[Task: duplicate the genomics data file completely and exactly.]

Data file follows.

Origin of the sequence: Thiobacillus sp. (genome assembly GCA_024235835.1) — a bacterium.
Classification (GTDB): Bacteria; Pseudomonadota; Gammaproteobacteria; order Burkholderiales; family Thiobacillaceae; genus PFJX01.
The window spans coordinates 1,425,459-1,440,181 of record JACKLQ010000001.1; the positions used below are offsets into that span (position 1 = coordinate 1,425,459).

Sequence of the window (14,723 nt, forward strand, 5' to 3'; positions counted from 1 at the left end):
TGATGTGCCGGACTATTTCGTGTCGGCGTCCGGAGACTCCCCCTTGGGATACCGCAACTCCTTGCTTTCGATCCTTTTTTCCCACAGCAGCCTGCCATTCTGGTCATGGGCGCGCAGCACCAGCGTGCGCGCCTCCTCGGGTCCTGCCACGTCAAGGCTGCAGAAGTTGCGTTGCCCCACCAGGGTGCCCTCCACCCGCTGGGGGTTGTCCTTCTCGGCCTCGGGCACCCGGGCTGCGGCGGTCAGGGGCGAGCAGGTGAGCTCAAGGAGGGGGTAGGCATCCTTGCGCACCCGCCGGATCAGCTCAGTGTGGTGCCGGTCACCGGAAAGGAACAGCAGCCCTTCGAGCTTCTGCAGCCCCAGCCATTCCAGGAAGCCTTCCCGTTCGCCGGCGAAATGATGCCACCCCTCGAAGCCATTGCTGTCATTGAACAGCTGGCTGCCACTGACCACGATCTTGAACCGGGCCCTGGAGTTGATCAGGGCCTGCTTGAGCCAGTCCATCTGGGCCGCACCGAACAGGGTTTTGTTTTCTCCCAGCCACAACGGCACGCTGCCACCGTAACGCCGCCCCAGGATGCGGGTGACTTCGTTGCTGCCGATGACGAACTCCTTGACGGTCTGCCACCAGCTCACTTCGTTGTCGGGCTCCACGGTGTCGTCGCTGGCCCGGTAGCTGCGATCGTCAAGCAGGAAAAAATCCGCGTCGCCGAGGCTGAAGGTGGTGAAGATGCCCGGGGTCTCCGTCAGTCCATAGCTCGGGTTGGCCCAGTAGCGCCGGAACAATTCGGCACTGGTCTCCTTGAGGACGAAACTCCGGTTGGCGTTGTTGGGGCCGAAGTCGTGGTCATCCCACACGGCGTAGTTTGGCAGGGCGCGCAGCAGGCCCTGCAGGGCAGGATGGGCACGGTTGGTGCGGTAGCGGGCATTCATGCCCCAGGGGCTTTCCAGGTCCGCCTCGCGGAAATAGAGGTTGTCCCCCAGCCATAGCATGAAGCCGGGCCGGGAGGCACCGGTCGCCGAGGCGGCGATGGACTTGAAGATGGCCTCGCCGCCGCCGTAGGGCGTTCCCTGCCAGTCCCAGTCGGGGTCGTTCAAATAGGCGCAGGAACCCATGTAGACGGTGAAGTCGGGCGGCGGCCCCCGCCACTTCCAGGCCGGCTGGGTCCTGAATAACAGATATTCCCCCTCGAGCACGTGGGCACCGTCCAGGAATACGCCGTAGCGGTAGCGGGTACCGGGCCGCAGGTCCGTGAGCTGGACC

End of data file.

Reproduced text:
Origin of the sequence: Thiobacillus sp. (genome assembly GCA_024235835.1) — a bacterium.
Classification (GTDB): Bacteria; Pseudomonadota; Gammaproteobacteria; order Burkholderiales; family Thiobacillaceae; genus PFJX01.
The window spans coordinates 1,425,459-1,440,181 of record JACKLQ010000001.1; the positions used below are offsets into that span (position 1 = coordinate 1,425,459).

Sequence of the window (14,723 nt, forward strand, 5' to 3'; positions counted from 1 at the left end):
TGATGTGCCGGACTATTTCGTGTCGGCGTCCGGAGACTCCCCCTTGGGATACCGCAACTCCTTGCTTTCGATCCTTTTTTCCCACAGCAGCCTGCCATTCTGGTCATGGGCGCGCAGCACCAGCGTGCGCGCCTCCTCGGGTCCTGCCACGTCAAGGCTGCAGAAGTTGCGTTGCCCCACCAGGGTGCCCTCCACCCGCTGGGGGTTGTCCTTCTCGGCCTCGGGCACCCGGGCTGCGGCGGTCAGGGGCGAGCAGGTGAGCTCAAGGAGGGGGTAGGCATCCTTGCGCACCCGCCGGATCAGCTCAGTGTGGTGCCGGTCACCGGAAAGGAACAGCAGCCCTTCGAGCTTCTGCAGCCCCAGCCATTCCAGGAAGCCTTCCCGTTCGCCGGCGAAATGATGCCACCCCTCGAAGCCATTGCTGTCATTGAACAGCTGGCTGCCACTGACCACGATCTTGAACCGGGCCCTGGAGTTGATCAGGGCCTGCTTGAGCCAGTCCATCTGGGCCGCACCGAACAGGGTTTTGTTTTCTCCCAGCCACAACGGCACGCTGCCACCGTAACGCCGCCCCAGGATGCGGGTGACTTCGTTGCTGCCGATGACGAACTCCTTGACGGTCTGCCACCAGCTCACTTCGTTGTCGGGCTCCACGGTGTCGTCGCTGGCCCGGTAGCTGCGATCGTCAAGCAGGAAAAAATCCGCGTCGCCGAGGCTGAAGGTGGTGAAGATGCCCGGGGTCTCCGTCAGTCCATAGCTCGGGTTGGCCCAGTAGCGCCGGAACAATTCGGCACTGGTCTCCTTGAGGACGAAACTCCGGTTGGCGTTGTTGGGGCCGAAGTCGTGGTCATCCCACACGGCGTAGTTTGGCAGGGCGCGCAGCAGGCCCTGCAGGGCAGGATGGGCACGGTTGGTGCGGTAGCGGGCATTCATGCCCCAGGGGCTTTCCAGGTCCGCCTCGCGGAAATAGAGGTTGTCCCCCAGCCATAGCATGAAGCCGGGCCGGGAGGCACCGGTCGCCGAGGCGGCGATGGACTTGAAGATGGCCTCGCCGCCGCCGTAGGGCGTTCCCTGCCAGTCCCAGTCGGGGTCGTTCAAATAGGCGCAGGAACCCATGTAGACGGTGAAGTCGGGCGGCGGCCCCCGCCACTTCCAGGCCGGCTGGGTCCTGAATAACAGATATTCCCCCTCGAGCACGTGGGCACCGTCCAGGAATACGCCGTAGCGGTAGCGGGTACCGGGCCGCAGGTCCGTGAGCTGGACC